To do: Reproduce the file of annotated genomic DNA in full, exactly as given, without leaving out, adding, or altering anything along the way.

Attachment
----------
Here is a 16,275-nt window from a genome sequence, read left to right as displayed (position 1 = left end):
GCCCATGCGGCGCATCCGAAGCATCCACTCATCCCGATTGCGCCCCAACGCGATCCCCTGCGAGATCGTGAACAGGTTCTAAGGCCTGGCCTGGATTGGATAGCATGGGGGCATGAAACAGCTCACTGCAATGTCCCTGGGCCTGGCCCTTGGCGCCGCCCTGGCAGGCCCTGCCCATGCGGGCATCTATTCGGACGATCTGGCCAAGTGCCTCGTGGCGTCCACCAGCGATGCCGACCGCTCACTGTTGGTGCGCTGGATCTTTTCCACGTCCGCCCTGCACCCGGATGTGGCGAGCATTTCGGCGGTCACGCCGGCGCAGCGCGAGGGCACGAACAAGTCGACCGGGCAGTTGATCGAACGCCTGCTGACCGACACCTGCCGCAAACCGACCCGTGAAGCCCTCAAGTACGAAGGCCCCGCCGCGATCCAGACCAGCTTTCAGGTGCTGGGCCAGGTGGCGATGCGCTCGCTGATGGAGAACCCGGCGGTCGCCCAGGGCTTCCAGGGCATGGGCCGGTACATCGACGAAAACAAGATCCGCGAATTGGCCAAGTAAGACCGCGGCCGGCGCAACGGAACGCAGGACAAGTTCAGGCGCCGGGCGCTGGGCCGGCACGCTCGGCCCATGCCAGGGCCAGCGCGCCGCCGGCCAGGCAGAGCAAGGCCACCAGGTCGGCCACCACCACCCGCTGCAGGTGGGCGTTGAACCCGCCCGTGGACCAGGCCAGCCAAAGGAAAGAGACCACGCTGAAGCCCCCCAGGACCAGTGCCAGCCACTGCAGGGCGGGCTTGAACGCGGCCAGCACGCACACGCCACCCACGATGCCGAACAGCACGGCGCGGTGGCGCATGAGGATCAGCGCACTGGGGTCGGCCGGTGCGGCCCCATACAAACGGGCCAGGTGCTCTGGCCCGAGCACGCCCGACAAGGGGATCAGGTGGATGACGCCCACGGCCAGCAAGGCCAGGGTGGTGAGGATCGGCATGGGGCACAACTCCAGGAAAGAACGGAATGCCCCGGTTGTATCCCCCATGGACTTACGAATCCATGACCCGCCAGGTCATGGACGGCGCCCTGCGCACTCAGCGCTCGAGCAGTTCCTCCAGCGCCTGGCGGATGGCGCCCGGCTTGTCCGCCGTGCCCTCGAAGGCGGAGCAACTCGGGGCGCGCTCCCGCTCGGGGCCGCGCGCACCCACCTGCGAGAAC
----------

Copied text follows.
Here is a 16,275-nt window from a genome sequence, read left to right as displayed (position 1 = left end):
GCCCATGCGGCGCATCCGAAGCATCCACTCATCCCGATTGCGCCCCAACGCGATCCCCTGCGAGATCGTGAACAGGTTCTAAGGCCTGGCCTGGATTGGATAGCATGGGGGCATGAAACAGCTCACTGCAATGTCCCTGGGCCTGGCCCTTGGCGCCGCCCTGGCAGGCCCTGCCCATGCGGGCATCTATTCGGACGATCTGGCCAAGTGCCTCGTGGCGTCCACCAGCGATGCCGACCGCTCACTGTTGGTGCGCTGGATCTTTTCCACGTCCGCCCTGCACCCGGATGTGGCGAGCATTTCGGCGGTCACGCCGGCGCAGCGCGAGGGCACGAACAAGTCGACCGGGCAGTTGATCGAACGCCTGCTGACCGACACCTGCCGCAAACCGACCCGTGAAGCCCTCAAGTACGAAGGCCCCGCCGCGATCCAGACCAGCTTTCAGGTGCTGGGCCAGGTGGCGATGCGCTCGCTGATGGAGAACCCGGCGGTCGCCCAGGGCTTCCAGGGCATGGGCCGGTACATCGACGAAAACAAGATCCGCGAATTGGCCAAGTAAGACCGCGGCCGGCGCAACGGAACGCAGGACAAGTTCAGGCGCCGGGCGCTGGGCCGGCACGCTCGGCCCATGCCAGGGCCAGCGCGCCGCCGGCCAGGCAGAGCAAGGCCACCAGGTCGGCCACCACCACCCGCTGCAGGTGGGCGTTGAACCCGCCCGTGGACCAGGCCAGCCAAAGGAAAGAGACCACGCTGAAGCCCCCCAGGACCAGTGCCAGCCACTGCAGGGCGGGCTTGAACGCGGCCAGCACGCACACGCCACCCACGATGCCGAACAGCACGGCGCGGTGGCGCATGAGGATCAGCGCACTGGGGTCGGCCGGTGCGGCCCCATACAAACGGGCCAGGTGCTCTGGCCCGAGCACGCCCGACAAGGGGATCAGGTGGATGACGCCCACGGCCAGCAAGGCCAGGGTGGTGAGGATCGGCATGGGGCACAACTCCAGGAAAGAACGGAATGCCCCGGTTGTATCCCCCATGGACTTACGAATCCATGACCCGCCAGGTCATGGACGGCGCCCTGCGCACTCAGCGCTCGAGCAGTTCCTCCAGCGCCTGGCGGATGGCGCCCGGCTTGTCCGCCGTGCCCTCGAAGGCGGAGCAACTCGGGGCGCGCTCCCGCTCGGGGCCGCGCGCACCCACCTGCGAGAAC